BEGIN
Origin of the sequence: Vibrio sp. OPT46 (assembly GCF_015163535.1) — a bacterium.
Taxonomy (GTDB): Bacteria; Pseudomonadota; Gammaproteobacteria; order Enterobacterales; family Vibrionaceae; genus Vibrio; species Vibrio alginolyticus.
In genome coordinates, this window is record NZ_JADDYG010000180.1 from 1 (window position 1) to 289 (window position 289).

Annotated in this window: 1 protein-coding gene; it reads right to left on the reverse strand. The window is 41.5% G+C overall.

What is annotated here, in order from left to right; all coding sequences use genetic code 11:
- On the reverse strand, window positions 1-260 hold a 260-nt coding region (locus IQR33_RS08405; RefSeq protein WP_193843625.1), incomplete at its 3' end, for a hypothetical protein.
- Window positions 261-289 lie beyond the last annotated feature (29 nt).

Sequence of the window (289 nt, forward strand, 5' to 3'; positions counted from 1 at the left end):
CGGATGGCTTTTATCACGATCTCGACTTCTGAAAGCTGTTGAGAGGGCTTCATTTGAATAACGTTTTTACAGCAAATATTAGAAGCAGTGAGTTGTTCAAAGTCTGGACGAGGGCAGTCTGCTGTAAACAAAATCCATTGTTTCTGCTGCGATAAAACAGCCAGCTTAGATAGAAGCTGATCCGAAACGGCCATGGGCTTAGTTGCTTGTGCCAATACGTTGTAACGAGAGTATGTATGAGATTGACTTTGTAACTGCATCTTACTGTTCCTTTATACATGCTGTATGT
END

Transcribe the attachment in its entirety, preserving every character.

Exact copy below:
Origin of the sequence: Vibrio sp. OPT46 (assembly GCF_015163535.1) — a bacterium.
Taxonomy (GTDB): Bacteria; Pseudomonadota; Gammaproteobacteria; order Enterobacterales; family Vibrionaceae; genus Vibrio; species Vibrio alginolyticus.
In genome coordinates, this window is record NZ_JADDYG010000180.1 from 1 (window position 1) to 289 (window position 289).

Annotated in this window: 1 protein-coding gene; it reads right to left on the reverse strand. The window is 41.5% G+C overall.

What is annotated here, in order from left to right; all coding sequences use genetic code 11:
- On the reverse strand, window positions 1-260 hold a 260-nt coding region (locus IQR33_RS08405; RefSeq protein WP_193843625.1), incomplete at its 3' end, for a hypothetical protein.
- Window positions 261-289 lie beyond the last annotated feature (29 nt).

Sequence of the window (289 nt, forward strand, 5' to 3'; positions counted from 1 at the left end):
CGGATGGCTTTTATCACGATCTCGACTTCTGAAAGCTGTTGAGAGGGCTTCATTTGAATAACGTTTTTACAGCAAATATTAGAAGCAGTGAGTTGTTCAAAGTCTGGACGAGGGCAGTCTGCTGTAAACAAAATCCATTGTTTCTGCTGCGATAAAACAGCCAGCTTAGATAGAAGCTGATCCGAAACGGCCATGGGCTTAGTTGCTTGTGCCAATACGTTGTAACGAGAGTATGTATGAGATTGACTTTGTAACTGCATCTTACTGTTCCTTTATACATGCTGTATGT